Newsroom processes have always been carefully thought-out. The need to hit deadlines requires attention to a set of work assignments and priorities that have been set to ensure the final success of a group effort.
iNEWS, Avid’s newsroom computer system, allows users to access scripts, wires and databases in the newsroom or in the field via LAN and WAN connectivity.
Before computers, multipart forms were used, and wire copy was sometimes cut with a pair of scissors and taped together to “edit” the text. Teleprompter copy ran on a conveyor belt under a camera to get the text in front of the journalist on camera. The orchestration of all of this without errors was fun to watch and quite a challenge to do while managing the craft of journalism. It was sometimes hard to spot the sneaker net delivery of the next story, or the deft editing of the rundown by shuffling stories on the control room desk.
The salient underlying workflow is still the stuff of media newsrooms. Words and pictures still must be collected, collated, edited and presented. A well-crafted newsroom automation system is less “automation” than it is the embodiment of the workflow required to achieve a well thought-out and produced newscast. The computer software does not cut the pictures or edit the text. It simplifies the mechanical tasks and manages the flow of information within the newsroom.
For newsroom software to succeed, it must allow professionals the freedom to do their jobs. Modern systems can be customized to achieve personalization for each station. Before workflow can be automated, however, the software firm must help you set goals that are realistic and achieveable with their product. For the most part, modern newsroom automation systems are broadly applicable and extensible to include future upgrades to control devices, integrate desktop editing and browsing, and asset management and archive services. The Associated Press, Avid Technology, Dalet and EZNews provide such systems.
A major part of newsroom automation today is integrating the control of character generators, video servers and robotic camera systems into the seamless whole they can be. If the goal is to save costs by implementing a software solution, then one most logically would try to find a solution that manages hardware without additional labor cost involved.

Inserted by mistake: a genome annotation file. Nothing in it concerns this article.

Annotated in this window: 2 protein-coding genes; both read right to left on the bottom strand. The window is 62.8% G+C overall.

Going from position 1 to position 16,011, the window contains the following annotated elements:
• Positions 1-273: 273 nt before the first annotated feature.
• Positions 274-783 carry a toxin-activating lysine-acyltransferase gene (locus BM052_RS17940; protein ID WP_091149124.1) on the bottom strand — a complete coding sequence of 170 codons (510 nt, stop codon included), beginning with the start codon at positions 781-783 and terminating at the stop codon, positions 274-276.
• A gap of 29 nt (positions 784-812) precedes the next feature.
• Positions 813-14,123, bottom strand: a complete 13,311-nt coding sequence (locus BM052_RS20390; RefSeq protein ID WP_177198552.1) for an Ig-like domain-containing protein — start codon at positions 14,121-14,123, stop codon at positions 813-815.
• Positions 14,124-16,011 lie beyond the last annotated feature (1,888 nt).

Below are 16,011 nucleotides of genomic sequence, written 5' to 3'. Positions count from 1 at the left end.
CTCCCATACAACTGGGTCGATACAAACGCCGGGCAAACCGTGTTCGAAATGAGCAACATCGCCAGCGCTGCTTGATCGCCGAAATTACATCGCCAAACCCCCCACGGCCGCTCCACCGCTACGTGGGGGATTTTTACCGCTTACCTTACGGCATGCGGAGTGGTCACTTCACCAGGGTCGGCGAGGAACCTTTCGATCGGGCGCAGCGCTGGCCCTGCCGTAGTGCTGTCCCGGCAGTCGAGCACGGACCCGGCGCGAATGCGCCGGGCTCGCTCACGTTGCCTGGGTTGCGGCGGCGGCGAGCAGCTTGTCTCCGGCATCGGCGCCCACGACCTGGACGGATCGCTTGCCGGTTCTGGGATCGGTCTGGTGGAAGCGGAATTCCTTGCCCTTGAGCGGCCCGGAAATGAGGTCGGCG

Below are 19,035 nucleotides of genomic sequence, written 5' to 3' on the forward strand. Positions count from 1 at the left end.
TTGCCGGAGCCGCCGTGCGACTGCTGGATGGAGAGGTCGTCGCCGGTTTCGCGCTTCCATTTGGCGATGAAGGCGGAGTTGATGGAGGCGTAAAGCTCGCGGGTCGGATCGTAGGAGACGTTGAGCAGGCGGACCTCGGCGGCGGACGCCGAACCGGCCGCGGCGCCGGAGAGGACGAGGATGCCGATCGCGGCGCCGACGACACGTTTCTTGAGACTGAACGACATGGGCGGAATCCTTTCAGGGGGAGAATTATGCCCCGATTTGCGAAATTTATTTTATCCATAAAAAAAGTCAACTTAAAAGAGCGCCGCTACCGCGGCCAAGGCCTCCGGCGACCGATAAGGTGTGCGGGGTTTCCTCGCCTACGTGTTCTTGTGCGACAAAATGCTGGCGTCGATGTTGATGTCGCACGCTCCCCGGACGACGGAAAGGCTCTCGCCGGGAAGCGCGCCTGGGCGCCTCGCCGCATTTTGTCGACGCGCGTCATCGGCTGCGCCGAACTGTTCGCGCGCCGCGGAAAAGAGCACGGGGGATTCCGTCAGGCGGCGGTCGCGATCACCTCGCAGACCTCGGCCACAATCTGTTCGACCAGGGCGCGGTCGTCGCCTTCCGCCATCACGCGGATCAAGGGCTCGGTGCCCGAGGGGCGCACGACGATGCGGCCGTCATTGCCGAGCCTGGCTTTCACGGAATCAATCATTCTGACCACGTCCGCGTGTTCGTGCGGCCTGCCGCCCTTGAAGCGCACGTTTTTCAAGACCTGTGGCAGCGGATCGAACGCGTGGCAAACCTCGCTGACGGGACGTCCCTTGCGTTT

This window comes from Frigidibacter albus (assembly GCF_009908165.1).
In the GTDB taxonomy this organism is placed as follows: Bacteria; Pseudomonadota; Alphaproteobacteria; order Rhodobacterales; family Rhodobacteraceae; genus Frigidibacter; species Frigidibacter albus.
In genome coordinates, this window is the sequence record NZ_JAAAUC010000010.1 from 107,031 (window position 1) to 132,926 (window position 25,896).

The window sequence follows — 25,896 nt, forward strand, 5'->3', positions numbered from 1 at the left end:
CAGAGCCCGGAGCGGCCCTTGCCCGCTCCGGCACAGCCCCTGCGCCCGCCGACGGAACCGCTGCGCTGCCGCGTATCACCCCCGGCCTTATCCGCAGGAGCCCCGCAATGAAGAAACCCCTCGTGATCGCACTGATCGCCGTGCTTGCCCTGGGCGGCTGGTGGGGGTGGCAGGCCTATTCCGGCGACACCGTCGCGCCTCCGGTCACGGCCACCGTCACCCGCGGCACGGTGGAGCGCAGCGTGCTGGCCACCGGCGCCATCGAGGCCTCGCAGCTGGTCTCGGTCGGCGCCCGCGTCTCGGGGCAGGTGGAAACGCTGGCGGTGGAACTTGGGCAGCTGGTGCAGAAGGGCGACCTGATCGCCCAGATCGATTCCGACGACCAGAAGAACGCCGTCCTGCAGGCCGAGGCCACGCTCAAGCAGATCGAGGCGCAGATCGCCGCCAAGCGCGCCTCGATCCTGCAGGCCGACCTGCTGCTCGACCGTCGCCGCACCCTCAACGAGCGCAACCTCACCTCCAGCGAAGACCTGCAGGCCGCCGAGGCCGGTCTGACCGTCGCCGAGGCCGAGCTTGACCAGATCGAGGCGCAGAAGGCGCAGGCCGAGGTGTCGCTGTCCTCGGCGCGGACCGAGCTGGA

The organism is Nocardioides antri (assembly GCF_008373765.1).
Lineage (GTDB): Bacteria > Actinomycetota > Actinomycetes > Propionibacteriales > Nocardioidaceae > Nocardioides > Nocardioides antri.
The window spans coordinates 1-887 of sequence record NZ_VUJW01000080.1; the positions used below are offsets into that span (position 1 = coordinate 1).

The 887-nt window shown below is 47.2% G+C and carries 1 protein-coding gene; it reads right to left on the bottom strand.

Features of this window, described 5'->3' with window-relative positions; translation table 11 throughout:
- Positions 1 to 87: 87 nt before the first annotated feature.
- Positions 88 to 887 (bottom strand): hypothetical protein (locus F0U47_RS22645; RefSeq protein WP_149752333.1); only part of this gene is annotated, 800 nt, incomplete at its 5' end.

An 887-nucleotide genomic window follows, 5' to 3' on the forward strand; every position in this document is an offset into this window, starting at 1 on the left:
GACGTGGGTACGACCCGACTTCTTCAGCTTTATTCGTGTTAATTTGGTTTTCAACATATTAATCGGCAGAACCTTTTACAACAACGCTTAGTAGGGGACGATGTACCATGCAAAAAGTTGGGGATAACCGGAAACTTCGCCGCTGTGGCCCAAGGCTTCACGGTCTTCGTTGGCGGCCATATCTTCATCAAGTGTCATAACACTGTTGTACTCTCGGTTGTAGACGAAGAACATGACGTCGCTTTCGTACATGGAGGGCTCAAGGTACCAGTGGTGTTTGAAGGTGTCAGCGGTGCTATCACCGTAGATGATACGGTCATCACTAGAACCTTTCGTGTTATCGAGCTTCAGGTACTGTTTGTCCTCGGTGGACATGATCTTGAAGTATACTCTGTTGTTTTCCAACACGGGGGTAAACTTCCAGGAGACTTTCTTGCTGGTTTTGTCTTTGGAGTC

Many systems do this using Media Object Server (MOS) technology. The MOS protocol allows developers to abstract hardware from the actions desired so that you don't need to know the lingua of the character generator, only that a lower third with specific text needs to be inserted at a specific point in the rundown. MOS is about much more than device control. It can also be the basis of communication with asset management, ingest and browse services, Web publishing, and other interfaces.
The goal of newsroom automation is to create a seamless whole from the pieces of the newsroom environment, where changes in one area propagate to the appropriate interface points without thinking. One might conceive of a system that allows a single individual to control the entire production from a technical script. Such systems exist and tie into newsroom automation systems, although there is considerable work to create the production script from the rundown imported into the system.
One could make the argument that the cost savings in labor are so persuasive that the potential risk with all eggs in one basket is moot. Many stations have implemented just such a system. A related wrinkle is to have middleware control the devices as a separate engine, communicating with the main rundown as needed.
Finally, when news is centralized, one might have segments of a program originating from a central site, while others continue to be produced at the local station. In such a case, the master rundown might have related segment rundowns that follow with the master program quite completely. Sinclair has made much news with NewsCentral, and the ability to use one newsroom automation system in a seamless whole would make such an initiative much more powerful.
John Luff is senior vice president of business development for AZCAR. To reach him, visitwww.azcar.com.
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